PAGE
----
Wednesday, July 10, 2013

Is There a Cover-up at Covered California?

This is really not shaping up to be a banner week for the White House.  The Republic of California has been the poster child for Obamacare and now the California Legislature had to give our Exchange a public spanking.   

This is from Dan Cook at BenefitsPro (Hat tip to Jennifer Moore, GBDS for the pointer):   
Covered California is starting to run for cover as the date approaches for the state insurance exchange to start accepting customers. 
The Golden State's exchange came in for another bashing this week when state legislators quickly rammed through the California Senate a bill requiring the state-run exchange to share with all terms of the public contracts it signs. 
At issue are not the contracts Covered California enters into with health insurance plans. Those retain strict privacy protections. Rather, lawmakers were concerned about information contained in the hundreds of millions in contracts it has or will enter into with marketing and public relations firms, providers of systems to enroll customers, and other non-health plan service providers.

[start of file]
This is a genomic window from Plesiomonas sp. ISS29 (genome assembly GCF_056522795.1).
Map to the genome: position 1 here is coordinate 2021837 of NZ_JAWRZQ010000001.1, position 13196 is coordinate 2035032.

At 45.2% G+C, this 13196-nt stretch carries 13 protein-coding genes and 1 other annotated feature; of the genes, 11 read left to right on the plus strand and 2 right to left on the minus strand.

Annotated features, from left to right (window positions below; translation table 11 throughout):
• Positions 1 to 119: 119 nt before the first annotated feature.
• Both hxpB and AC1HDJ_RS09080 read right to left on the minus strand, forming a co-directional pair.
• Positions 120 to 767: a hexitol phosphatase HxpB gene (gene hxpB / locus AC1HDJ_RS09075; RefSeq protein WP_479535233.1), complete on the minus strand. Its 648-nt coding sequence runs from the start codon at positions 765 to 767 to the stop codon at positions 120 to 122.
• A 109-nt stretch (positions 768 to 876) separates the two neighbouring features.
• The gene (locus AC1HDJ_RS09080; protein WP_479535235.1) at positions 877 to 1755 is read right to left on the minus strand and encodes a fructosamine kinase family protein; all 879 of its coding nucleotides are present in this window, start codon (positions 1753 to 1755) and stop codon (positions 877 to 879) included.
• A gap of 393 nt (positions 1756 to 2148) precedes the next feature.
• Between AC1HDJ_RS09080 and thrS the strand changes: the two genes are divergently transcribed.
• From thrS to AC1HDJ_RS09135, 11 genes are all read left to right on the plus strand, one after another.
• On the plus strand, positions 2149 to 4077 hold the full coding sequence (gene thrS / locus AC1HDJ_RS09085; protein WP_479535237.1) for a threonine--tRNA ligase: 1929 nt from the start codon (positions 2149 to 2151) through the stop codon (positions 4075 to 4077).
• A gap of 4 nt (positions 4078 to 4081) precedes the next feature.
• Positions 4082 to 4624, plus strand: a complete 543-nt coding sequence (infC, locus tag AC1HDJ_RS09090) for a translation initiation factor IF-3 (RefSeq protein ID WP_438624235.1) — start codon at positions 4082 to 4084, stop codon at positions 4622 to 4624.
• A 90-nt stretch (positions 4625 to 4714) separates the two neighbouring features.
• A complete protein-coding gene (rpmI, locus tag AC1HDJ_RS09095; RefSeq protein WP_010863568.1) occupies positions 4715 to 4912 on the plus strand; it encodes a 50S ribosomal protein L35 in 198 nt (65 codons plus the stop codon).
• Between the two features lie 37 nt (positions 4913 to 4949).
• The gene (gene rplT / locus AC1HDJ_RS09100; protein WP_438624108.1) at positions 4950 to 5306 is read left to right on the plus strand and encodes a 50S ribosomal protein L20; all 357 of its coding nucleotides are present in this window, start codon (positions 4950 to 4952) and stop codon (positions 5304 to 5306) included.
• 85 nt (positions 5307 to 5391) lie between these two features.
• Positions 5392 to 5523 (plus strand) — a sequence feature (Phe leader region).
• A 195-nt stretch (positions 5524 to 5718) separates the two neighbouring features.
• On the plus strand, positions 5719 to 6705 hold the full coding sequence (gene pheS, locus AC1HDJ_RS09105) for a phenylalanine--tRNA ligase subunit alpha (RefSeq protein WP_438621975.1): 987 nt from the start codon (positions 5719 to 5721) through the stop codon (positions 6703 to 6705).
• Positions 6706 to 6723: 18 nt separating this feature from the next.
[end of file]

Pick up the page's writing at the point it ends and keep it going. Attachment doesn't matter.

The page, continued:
Not only was Covered California covering up details of those contracts, but when it was created, it was also given permission to keep secret:
  • minutes of its meetings;
  • research reports it created or had prepared;
  • training materials and;
  • other matters associated with its daily operations and strategy planning.
Lawmakers complained that transparency was becoming an ever greater issue with the huge state exchange, and passed the measure in the Senate 33-0. 
The state Senate's rebuke of the exchange came just days after California State Insurance Commissioner Dave Jones assailed Covered California for the way it's approaching pediatric dental services. 
Covered California proposed breaking out pediatric dental coverage from its package of benefits, instead suggesting that the public should purchase such coverage from a group of six insurers on an individual or “stand-alone” basis. 
Jones accused Covered California of openly flaunting state and federal mandates for covered services with its proposal, pointing out that the PPACA includes pediatric dental services in its essential health benefits list. ...